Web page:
Genetic and functional analysis of tryptophan transport in Malpighian tubules of Drosophila
- Cite this article as:
- Sullivan, D.T., Bell, L.A., Paton, D.R. et al. Biochem Genet (1980) 18: 1109. doi:10.1007/BF00484342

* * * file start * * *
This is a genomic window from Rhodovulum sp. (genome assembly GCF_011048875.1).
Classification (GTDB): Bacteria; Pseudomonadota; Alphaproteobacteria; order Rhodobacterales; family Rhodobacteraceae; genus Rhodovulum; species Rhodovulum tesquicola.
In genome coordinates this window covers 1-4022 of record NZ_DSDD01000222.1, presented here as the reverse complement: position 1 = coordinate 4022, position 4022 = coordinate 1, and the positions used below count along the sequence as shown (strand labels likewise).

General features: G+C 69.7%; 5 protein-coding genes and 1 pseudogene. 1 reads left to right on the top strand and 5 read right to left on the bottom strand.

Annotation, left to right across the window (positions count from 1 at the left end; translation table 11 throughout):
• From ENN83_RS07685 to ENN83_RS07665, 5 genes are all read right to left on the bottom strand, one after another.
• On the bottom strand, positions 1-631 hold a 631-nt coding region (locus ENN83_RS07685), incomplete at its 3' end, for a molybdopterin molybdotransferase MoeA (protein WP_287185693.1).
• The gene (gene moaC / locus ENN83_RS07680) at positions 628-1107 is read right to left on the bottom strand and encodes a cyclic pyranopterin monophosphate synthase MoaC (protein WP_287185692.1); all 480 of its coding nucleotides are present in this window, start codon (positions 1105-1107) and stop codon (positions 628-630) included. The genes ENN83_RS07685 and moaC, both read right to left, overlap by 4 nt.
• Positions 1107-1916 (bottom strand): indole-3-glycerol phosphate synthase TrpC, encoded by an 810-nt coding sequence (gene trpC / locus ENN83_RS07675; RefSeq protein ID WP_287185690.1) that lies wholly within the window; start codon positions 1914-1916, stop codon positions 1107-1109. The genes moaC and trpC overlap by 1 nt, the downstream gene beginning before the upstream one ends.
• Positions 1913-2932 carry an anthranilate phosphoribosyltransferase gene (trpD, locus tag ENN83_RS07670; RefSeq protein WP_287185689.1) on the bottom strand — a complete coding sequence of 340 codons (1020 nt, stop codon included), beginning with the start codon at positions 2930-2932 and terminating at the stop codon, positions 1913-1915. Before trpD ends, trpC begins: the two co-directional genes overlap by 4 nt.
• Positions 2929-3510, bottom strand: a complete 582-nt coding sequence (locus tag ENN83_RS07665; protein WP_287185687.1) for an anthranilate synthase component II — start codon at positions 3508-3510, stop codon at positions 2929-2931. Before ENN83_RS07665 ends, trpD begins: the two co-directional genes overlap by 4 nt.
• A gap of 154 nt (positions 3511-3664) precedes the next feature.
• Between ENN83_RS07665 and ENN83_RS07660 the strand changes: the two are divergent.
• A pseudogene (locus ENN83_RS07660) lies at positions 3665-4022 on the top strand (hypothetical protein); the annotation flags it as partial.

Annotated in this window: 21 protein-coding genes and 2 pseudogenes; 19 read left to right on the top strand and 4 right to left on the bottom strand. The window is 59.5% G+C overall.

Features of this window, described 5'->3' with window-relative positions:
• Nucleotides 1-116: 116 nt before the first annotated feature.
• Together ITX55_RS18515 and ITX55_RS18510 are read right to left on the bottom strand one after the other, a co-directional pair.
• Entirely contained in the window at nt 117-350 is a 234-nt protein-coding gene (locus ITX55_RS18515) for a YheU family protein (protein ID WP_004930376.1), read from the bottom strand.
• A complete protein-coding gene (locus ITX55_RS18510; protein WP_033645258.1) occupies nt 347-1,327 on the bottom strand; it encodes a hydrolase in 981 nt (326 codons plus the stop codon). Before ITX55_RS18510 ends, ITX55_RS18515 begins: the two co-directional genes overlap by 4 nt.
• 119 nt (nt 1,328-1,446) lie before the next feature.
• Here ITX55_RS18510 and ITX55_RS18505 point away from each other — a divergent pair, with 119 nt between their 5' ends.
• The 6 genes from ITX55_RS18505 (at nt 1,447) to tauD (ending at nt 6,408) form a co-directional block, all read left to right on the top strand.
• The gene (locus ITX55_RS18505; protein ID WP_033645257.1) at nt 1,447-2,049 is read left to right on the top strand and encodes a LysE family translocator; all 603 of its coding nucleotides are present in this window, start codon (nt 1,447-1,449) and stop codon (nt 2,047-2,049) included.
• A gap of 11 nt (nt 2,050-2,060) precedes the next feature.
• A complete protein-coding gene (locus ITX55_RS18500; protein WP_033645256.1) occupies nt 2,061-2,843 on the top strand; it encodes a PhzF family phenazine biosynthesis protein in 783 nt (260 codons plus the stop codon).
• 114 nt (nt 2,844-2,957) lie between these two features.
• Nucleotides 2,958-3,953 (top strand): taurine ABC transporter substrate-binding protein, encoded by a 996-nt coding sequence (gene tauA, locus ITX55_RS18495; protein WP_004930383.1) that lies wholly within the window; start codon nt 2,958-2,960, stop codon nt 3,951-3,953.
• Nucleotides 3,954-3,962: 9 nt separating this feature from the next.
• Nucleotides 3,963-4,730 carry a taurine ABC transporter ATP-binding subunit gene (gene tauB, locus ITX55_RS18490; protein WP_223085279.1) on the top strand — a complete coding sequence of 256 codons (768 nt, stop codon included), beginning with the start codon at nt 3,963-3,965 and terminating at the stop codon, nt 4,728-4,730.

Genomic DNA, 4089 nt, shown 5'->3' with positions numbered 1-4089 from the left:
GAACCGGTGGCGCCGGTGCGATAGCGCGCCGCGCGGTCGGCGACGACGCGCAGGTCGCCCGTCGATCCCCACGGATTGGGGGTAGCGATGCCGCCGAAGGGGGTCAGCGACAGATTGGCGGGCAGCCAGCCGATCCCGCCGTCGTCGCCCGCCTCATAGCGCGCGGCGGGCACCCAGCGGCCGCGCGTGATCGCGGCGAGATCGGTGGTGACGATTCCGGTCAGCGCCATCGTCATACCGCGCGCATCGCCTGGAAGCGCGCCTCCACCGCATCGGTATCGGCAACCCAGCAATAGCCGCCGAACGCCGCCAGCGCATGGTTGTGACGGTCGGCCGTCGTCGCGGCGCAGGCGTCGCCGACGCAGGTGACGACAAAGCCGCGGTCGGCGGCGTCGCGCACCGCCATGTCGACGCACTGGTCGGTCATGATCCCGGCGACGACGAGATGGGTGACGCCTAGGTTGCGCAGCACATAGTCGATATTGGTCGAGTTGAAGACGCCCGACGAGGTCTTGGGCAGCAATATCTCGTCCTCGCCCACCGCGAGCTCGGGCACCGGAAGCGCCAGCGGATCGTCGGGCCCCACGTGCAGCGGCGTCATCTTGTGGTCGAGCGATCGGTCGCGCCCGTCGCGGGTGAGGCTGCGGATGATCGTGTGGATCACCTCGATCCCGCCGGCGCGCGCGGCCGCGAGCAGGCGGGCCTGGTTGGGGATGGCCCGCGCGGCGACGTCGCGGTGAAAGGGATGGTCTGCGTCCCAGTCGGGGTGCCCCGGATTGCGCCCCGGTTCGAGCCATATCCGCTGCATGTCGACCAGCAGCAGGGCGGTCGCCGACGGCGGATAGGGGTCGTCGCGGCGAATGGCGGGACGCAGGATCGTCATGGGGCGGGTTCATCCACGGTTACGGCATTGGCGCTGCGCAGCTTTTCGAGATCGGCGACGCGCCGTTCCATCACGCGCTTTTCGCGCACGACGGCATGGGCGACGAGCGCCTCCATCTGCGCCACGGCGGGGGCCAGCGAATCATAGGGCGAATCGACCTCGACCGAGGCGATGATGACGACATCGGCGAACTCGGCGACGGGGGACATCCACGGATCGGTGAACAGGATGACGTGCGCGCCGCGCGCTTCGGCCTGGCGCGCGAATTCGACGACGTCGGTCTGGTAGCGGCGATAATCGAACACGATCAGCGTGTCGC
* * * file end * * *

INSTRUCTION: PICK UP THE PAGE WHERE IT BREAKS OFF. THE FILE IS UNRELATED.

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Dissected Malpighian tubules from wild type and the eye color mutant white of Drosophila were compared with respect to their abilities to transport tryptophan and kynurenine into tubule cells. It was determined that mutation at white greatly impairs the ability of Malpighian tubule cells to take up tryptophan. Functional studies on the extracellular spaces and ultrastructural observations indicated no differences in these respects between wild type and white tubules. It is consistent with several observations that much of the tryptophan associated with white exists in the intercellular spaces. Furthermore, the uptake of tryptophan by the w+ system of wild type tubules is inhibited by the analogue 5-methyl-tryptophan. However, the incorporation of radioactive tryptophan into protein in tubule cells from wild type and white occurs at the same rates and is not affected by 5-methyl-tryptophan. Therefore, it is apparent that Malpighian tubules have a transport system that enables entry of tryptophan into a cellular pool and that this cellular pool is initially independent of the tryptophan pool used for protein synthesis. The mutant white lacks this transport system. From these studies and others it appears that compartmentalization of cellular pools may be brought about via the utilization of specific membrane transport systems.